"The Ten-Cent Plague" tracks the development of comics in parallel with the post WWII and Cold War paranoia and topic-of-the-moment, Juvenile Delinquency. Comics, being something kids consumed as readily as, say, Grand Theft Auto or Halo in today's market, were a mass media for the children of the mid-20th century. In part due to the rise of public concern over "Juvenile Delinquency" (see: Rebel Without a Cause), Wertham (and many others) saw a direct causal link between the consumption of comics and Juvenile Delinquency drawn seemingly from the fact that his patients would verify that they had read comics.

To clarify, comics of the era were not all superhero comics, but covered many areas from Romance, to Westerns, to GI combat, and especially crime, with no small amount of horror thrown in by EC and others. The modern equivalent might be to ask that all video games be taken off the shelf because a psychologist found his criminally psychotic patients had played X-Box.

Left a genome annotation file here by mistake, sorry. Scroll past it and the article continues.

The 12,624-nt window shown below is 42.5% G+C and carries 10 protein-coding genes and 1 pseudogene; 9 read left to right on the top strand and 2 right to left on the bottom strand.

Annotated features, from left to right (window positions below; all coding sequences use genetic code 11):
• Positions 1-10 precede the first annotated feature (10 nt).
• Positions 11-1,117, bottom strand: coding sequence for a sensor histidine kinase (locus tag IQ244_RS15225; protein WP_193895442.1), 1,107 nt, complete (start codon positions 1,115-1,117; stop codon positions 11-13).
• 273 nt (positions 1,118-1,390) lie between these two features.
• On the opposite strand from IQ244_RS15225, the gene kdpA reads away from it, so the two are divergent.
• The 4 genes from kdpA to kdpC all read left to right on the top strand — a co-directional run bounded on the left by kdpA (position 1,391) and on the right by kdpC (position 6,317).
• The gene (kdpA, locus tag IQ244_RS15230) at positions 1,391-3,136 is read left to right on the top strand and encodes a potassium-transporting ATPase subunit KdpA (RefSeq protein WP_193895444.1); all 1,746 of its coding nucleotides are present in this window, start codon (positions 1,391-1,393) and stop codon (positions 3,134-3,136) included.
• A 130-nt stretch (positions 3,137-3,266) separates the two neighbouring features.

Wertham (and many others) took up the crusade against comics, and found politicians happy to play along. Whether politicians were sincere or cynically vote-grubbing is unknown as they beat the drum to save the hearts and minds of the nation's children by putting comics out of business.

The book has a certain tragic, march to doom feel about the proceedings, especially when you're aware of how things will pan out for the industry.